Charles E. Orr
"Conduct yourselves in a manner worthy of the gospel of Christ!" Philippians 1:27
We kindly ask the reader to compare the words of this booklet with the Word of God. What I have written has not been with an unkind nor unfriendly spirit, and I hope no one will take offense. My object has been to exalt Christianity to her rightful throne, and plainly mark out the Christian way, that we all may live to the glory of God, and gain a home in Heaven.
Your in Christian hope and love,
Charles E. Orr
My Dear Friend,
We have come to have a short, earnest talk with you about Heaven and the way that leads to that better land. In all the realm of thought and conversation, there is no sweeter theme than that of Heaven. Oh, what pleasantness there is associated with the thoughts and hopes of spending an eternity in the blissful fields of that glory world. As we look upon the pale, lifeless form of some dear one whose spirit has flown away — what a comfort comes to our sorrowing heart, when we have reason to hope they have gone to Heaven.
There are frequent occurrences along the journey of life which remind us that we are only pilgrims, traveling to an eternal beyond, to which we may be called any day. It may be we have been in imminent danger and narrowly escaped the blow that severs the thread of life. It may be the sick chamber. It may be the news of someone who has departed this life, or the vacant seats around our own hearthstone. All these remind us that it is "appointed unto men once to die." We cannot forbear remarking here, "Be ready: for in such an hour as you think not" the call may come to you. Surely you can not fail to comprehend the necessity of living every hour in such a way that, should the summons come, you could go softly and peacefully to your eternal rest.
There are no aching hearts in Heaven; no troubled breasts nor careworn brows. There is no sorrow there; neither pain nor tears. With such a place of eternal blessedness set before us — is it not wisdom to "give diligence to make your calling and election sure"?
The Savior said, "In my Father's house are many mansions . . . I go to prepare a place for you." In the trying hours of life, when all seems to have forsaken us and the world appears unfriendly; life's burdens seem to be heavy, and a despondent feeling steals over our spirit — what a comfort to our trusting soul, is the remembrance that there is an eternal home prepared for us, "There the wicked cease from troubling; and there the weary be at rest." There is room enough in Heaven for all who will walk in the way that leads to that desired destination.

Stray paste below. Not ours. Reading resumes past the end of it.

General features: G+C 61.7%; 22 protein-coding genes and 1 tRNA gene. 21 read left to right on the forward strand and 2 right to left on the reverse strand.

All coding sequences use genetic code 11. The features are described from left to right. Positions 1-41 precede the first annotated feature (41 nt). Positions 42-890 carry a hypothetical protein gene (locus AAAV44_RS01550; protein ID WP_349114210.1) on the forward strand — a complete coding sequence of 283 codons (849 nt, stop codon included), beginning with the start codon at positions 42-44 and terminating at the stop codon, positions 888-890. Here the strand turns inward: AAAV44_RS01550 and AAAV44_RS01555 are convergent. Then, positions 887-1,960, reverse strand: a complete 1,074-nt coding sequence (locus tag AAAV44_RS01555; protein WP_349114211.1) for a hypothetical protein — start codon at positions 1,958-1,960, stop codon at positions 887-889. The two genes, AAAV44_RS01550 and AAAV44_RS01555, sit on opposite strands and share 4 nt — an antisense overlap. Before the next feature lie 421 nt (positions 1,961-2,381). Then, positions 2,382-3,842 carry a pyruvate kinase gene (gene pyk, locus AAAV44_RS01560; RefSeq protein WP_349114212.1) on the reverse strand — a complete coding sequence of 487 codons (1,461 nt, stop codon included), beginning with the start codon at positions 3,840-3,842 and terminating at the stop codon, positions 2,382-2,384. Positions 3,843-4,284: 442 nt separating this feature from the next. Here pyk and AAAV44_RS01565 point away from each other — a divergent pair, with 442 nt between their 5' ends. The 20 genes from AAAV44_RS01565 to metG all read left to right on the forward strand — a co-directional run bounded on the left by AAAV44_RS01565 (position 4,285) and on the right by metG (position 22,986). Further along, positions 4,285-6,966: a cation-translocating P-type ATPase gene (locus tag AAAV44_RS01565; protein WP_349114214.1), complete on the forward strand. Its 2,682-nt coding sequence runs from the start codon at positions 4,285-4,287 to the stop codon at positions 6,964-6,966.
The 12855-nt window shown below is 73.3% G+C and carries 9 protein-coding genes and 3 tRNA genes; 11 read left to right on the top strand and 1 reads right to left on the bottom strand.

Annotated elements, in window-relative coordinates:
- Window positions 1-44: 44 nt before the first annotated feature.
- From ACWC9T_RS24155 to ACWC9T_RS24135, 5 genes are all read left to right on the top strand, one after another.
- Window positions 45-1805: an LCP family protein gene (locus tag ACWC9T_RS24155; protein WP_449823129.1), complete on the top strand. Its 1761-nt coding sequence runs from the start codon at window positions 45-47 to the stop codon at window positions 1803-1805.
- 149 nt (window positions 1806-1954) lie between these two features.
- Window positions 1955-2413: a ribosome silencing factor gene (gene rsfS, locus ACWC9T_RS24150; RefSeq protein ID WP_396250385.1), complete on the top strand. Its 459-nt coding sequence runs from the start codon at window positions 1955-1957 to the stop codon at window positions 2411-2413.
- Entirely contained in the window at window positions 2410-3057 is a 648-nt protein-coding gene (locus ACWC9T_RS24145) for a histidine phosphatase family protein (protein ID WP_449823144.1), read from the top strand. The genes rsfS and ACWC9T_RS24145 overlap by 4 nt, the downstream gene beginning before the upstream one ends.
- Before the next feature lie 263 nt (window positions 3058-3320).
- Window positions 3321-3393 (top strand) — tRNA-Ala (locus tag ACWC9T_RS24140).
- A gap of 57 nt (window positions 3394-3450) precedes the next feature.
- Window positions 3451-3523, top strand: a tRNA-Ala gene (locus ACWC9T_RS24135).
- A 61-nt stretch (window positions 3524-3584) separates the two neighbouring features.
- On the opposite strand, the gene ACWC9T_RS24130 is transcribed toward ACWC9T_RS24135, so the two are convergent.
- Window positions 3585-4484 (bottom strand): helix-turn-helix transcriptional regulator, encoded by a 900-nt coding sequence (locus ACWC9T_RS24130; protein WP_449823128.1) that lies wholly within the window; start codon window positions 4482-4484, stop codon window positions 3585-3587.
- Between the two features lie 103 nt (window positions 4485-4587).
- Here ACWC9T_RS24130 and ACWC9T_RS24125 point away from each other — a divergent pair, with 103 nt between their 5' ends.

While the thoughts of Heaven are beautiful, there may be other thoughts that come like a blight over the spirit of many. Man is prone to draw a veil over the scenes that awaken thoughts of torment and woe; he invites thoughts of Heaven — but banishes thoughts of Hell. There is no pleasantness in the thoughts of eternal punishment. To think of spending an eternity in Hell — brings a terror to the soul. Whatever may be our feelings or thoughts — either Heaven or Hell shall be the eternal destination of all mankind. These two places are set before all who inhabit the earth. There is a way that leads from earth to Heaven — and there is a way that leads from earth to Hell. The way to Heaven is called the way of life; the way to Hell is called the way of death. These ways are set before every man. He can take the way of life and gain Heaven — or, he can take the way of death and make his bed in Hell: "This day I call Heaven and earth as witnesses against you that I have set before you life and death, blessings and curses. Now choose life!" Deuteronomy 30:19
It is not enough to say and to hope that we are going to Heaven; we must walk in the way that leads there, else our sayings and hopes will be in vain. Should you desire to go to a city — you must take the way that leads there. The way that leads to Heaven is by the commandments of God. The Scriptures say: "Blessed are those who obey his commandments, that they may have right to the tree of life, and may enter in through the gates into the city." The Lord said: "Not every one who says unto me, 'Lord, Lord,' shall enter into the kingdom of Heaven; but he who does the will of my Father who is in Heaven." The Bible is the book God — it has given to teach us the way to that goal of eternal peace and rest. There is no promise for us in that blessed volume, nor an intimation from which we can glean a ray of hope of gaining Heaven, if we are knowingly violating any of its commandments (James 2:10). Only those who do His commandments will enter through the gate into the city.